Cloud Exchange: Leveraging cloud data and migration in the public sector healthcare arena

This discussion, with Matt Soltis, the vice president of Cloud Solutions at GDIT, is part of Federal News Network's Cloud Exchange

Cloud computing is rapidly advancing health care on three important fronts.

First, according to Mathew Soltis, vice president of Cloud Solutions at GDIT, is how it’s improving health care research. The cloud enables aggregation and sharing of data in a given research domain, speeding visualization and data analysis, and therefore the development of remedies.

“NIH is a good example of some data sharing here around COVID. They have a commons platform, where researchers can get together and share data in a common standard, a common infrastructure,” Soltis said on Federal News Network’s Cloud Exchange. Earlier, the exchange of hard drives or snail-like downloads simply held things up, he said. Now cloud deployments are “accelerating research outcomes.”

The second area of cloud-induced improvement, Soltis said, is how it eases compliance with a myriad of health-domain requirements, such as privacy protection under HIPAA. Basic cybersecurity also improves under a well-crafted cloud implementation, he added.

“What we see now is a lot of the cloud providers and the service providers have raised the standards,” Soltis said. “So if you want to use data or access infrastructure in the cloud, it’s now HIPAA compliant or can support your HIPAA outcomes. That’s advancing the cyber posture of a lot of customers.”

Third is how the cloud is enabling new modes of remote health care delivery and thereby improving outcomes. For example, cloud-hosted data related to electronic health records aids EHR interoperability and access from anywhere, Soltis said.

Taking advantage of cloud computing comes with challenges, Soltis pointed out. A central question is how to handle and govern the large amounts of data that characterize health information.

“When we talk to federal customers, over 40% of them are experiencing issues with data migration,” Soltis said. Beyond any technical challenges lie the questions of data ownership, who is going to use the data, who in sharing arrangements pays cloud costs, and who’s responsible for backups.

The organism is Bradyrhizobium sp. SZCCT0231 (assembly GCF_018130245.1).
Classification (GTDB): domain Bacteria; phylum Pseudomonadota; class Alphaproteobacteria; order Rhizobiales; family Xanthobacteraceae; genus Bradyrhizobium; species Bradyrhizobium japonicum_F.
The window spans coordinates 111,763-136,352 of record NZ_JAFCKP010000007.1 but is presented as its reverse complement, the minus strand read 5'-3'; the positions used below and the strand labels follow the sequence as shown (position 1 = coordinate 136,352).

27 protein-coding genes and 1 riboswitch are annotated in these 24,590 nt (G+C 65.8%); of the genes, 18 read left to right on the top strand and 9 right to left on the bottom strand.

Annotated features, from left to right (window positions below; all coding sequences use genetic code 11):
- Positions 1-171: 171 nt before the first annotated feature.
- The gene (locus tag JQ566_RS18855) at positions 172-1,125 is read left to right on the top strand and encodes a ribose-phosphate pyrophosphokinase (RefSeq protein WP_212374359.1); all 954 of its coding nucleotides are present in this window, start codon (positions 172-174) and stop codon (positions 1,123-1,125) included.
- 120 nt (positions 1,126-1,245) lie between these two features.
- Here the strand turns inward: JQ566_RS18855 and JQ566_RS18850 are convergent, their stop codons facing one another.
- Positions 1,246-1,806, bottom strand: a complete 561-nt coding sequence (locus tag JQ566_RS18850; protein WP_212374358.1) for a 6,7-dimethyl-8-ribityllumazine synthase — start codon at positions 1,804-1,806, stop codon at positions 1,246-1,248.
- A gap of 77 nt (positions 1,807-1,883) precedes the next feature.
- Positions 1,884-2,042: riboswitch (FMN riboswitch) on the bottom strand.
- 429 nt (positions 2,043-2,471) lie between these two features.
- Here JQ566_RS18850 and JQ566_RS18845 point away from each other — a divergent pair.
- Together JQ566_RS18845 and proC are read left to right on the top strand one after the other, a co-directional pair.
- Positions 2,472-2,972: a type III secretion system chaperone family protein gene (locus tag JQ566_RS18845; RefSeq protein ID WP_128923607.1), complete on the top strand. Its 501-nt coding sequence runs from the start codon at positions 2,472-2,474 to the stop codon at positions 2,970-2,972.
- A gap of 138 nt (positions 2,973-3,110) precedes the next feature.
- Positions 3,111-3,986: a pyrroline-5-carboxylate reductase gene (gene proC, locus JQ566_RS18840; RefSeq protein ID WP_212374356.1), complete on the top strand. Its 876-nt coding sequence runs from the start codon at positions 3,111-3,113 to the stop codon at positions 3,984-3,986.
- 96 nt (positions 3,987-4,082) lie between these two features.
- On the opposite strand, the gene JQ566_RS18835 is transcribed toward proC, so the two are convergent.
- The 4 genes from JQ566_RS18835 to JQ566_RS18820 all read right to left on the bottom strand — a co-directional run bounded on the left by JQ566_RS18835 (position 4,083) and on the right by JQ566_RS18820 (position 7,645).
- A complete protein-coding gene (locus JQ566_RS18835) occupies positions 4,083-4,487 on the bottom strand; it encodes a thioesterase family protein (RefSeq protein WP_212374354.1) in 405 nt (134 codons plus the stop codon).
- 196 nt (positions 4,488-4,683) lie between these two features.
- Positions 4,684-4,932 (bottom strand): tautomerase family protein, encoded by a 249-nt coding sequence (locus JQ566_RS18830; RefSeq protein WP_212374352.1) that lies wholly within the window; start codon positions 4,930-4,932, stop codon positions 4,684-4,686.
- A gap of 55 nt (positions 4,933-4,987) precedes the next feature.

Key, Soltis said, is “having an official role to own, manage, charter, chaperone and govern the data.” Namely, the chief data officer.

But the CDO organization must partner with other stakeholders. When the CDO “sits at the same level as technology and the mission owner and the application owner, that provides the best outcome,” Soltis said.

On the technical side lie questions of how to design architecture for data lakes, dealing with mixed structured and unstructured data, and the most economical ways to tier the storage setup.

“If that infrastructure is in place with your architecture, you can then do some higher level activities like machine learning, artificial intelligence and data visualization,” Soltis said.

Success depends on getting those pieces in place, he said, but additional strategies can provide shortcuts for healthcare agencies.

For instance, look at how practitioners in other domains have done it.

“Sometimes in parallel industries things like high performance computing, anomaly detection, image recognition — there may be other agencies or organizations doing this,” Soltis said. “Some of the cross-government communities have been really successful here, looking at those use cases, where you can apply that technology and that solution to healthcare data.”

The specific strategy leading organizations take, he added, takes data as the primary focus, and moves data to the cloud first — ahead of applications.

Contractors can help too. Soltis said GDIT’s secure, cloud-native data reference architecture applies in many circumstances. He cited the Indian Health Service, which is modernizing its EHR system to incorporate the cloud.

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